How to Overcome Patent Barriers for Black Inventors
How to Overcome Patent Barriers for Black Inventors
The black population was historically excluded from the patent system. This has lingering consequences for some people today. The Dred Scott ruling of 1857, which declared African Americans not U.S. citizens, effectively precluded them from patenting their own inventions. However, with the help of a few tips and tricks, Black inventors can now apply for patents and get the recognition they deserve. This article is written by Shontavia Johnson, an attorney, entrepreneur, and associate vice president of innovation at Clemson University.
One of the most famous black inventors, Elijah McCoy, developed a number of inventions. One of his most important inventions was a self-lubricating device for locomotives, which was a big hit during the industrial revolution. His invention was so revolutionary that engineers and conductors questioned it, and now there are several competing theories as to how it was created.
McCoy became a recognized innovator in his lifetime and was even recognized by Booker T. Washington, who was a patron. He had the distinction of being the only black inventor who produced more patents than any other black man. His name was attached to many of these inventions, and his name was even used as a catchphrase – “Real McCoy.”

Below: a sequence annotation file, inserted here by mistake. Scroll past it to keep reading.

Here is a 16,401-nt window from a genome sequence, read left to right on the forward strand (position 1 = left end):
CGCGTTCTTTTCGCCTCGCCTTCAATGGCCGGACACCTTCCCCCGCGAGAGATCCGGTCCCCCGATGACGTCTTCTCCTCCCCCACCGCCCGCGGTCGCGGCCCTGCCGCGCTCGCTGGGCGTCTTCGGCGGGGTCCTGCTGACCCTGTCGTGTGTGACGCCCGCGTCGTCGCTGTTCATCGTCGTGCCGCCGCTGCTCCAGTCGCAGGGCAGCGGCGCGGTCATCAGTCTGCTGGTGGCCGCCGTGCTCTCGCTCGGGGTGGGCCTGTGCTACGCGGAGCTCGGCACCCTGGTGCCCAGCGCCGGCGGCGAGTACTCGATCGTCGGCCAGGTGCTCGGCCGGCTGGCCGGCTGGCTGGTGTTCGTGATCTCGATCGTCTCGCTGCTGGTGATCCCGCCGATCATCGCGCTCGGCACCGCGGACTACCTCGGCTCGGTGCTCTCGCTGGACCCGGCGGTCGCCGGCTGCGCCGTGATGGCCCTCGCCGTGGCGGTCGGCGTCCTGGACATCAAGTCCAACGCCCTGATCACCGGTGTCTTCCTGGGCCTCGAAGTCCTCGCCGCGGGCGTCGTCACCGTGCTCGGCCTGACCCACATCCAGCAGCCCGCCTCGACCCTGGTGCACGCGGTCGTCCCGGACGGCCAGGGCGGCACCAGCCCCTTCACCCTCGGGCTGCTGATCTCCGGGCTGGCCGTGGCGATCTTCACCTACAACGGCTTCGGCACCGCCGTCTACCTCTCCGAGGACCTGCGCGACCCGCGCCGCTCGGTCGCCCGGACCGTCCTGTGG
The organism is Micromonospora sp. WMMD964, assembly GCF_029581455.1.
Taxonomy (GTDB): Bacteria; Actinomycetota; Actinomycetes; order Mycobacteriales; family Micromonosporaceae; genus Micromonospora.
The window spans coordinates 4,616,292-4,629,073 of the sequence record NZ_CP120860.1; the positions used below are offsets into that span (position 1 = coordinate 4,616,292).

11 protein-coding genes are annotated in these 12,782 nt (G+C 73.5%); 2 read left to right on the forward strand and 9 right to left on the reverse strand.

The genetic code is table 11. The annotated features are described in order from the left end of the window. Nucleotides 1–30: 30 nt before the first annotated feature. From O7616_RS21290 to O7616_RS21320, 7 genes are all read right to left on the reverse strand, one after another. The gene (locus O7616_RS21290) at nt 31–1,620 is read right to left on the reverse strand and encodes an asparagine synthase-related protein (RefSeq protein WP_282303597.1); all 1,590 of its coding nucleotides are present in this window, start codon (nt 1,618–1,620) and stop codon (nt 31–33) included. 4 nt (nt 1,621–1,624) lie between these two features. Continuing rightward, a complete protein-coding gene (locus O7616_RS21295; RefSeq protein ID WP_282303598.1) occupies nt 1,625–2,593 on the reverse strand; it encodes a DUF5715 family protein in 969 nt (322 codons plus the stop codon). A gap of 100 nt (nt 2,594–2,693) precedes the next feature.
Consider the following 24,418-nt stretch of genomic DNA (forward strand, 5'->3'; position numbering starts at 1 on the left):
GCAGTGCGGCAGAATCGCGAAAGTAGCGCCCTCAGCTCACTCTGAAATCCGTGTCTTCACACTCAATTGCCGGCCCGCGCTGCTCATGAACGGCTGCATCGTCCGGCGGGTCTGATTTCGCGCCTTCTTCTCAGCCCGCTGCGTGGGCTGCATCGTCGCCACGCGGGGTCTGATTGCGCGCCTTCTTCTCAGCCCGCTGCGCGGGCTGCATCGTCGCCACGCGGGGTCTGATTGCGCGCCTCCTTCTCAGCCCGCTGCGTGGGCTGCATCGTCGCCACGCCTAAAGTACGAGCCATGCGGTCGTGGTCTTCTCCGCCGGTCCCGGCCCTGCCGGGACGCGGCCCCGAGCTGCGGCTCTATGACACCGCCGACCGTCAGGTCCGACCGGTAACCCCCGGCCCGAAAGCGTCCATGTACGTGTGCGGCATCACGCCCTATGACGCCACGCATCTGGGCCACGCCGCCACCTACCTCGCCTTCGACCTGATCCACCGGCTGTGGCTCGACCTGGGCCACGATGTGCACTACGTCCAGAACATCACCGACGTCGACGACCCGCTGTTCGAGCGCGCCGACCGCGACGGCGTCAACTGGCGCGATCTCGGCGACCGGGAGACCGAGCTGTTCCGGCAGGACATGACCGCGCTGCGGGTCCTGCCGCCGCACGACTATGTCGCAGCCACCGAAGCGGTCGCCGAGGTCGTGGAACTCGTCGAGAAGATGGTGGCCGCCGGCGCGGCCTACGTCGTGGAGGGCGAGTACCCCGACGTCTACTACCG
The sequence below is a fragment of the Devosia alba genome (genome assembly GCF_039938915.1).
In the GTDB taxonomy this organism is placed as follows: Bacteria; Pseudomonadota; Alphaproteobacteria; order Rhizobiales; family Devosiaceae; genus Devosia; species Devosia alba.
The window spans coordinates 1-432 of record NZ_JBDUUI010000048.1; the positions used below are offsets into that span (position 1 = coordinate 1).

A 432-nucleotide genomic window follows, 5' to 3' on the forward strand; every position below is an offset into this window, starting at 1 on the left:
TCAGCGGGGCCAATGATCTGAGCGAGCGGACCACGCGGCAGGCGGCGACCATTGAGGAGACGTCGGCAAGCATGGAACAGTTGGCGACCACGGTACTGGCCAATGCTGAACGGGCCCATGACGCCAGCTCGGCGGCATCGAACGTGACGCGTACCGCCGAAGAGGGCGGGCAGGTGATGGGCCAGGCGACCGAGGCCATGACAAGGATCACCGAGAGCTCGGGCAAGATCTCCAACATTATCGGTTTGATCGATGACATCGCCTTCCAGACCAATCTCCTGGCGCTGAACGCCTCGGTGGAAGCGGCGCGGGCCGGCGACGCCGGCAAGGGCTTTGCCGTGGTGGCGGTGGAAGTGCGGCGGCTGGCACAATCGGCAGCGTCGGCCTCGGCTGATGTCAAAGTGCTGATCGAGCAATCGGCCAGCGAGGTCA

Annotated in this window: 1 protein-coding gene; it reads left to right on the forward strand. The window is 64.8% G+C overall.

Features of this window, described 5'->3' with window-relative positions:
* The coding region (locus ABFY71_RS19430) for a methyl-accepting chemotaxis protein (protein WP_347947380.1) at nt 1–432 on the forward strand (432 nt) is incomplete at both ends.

In the early 1800s, McCoy’s parents fled to Canada from Kentucky. They eventually settled in Ontario, Canada. Elijah McCoy was born in Colchester, Ontario. As a child, he showed an interest in mechanics, and his parents sent him to study mechanical engineering in Scotland. In 1873, he returned to his home in Michigan, but was unable to find work there. He worked as an oilman and fireman for the Michigan Central Railroad.
As the United States entered the industrial age, the institutional environment for black inventions was very different. Black inventors were not able to get finance because they lived in the South. Yet, thanks to U.S. patents, their work became more widely publicized and became “the real McCoy” to distinguish themselves from the cheap copies. In addition to addressing this problem, Black inventors were rewarded with social status and the ability to pursue their dreams.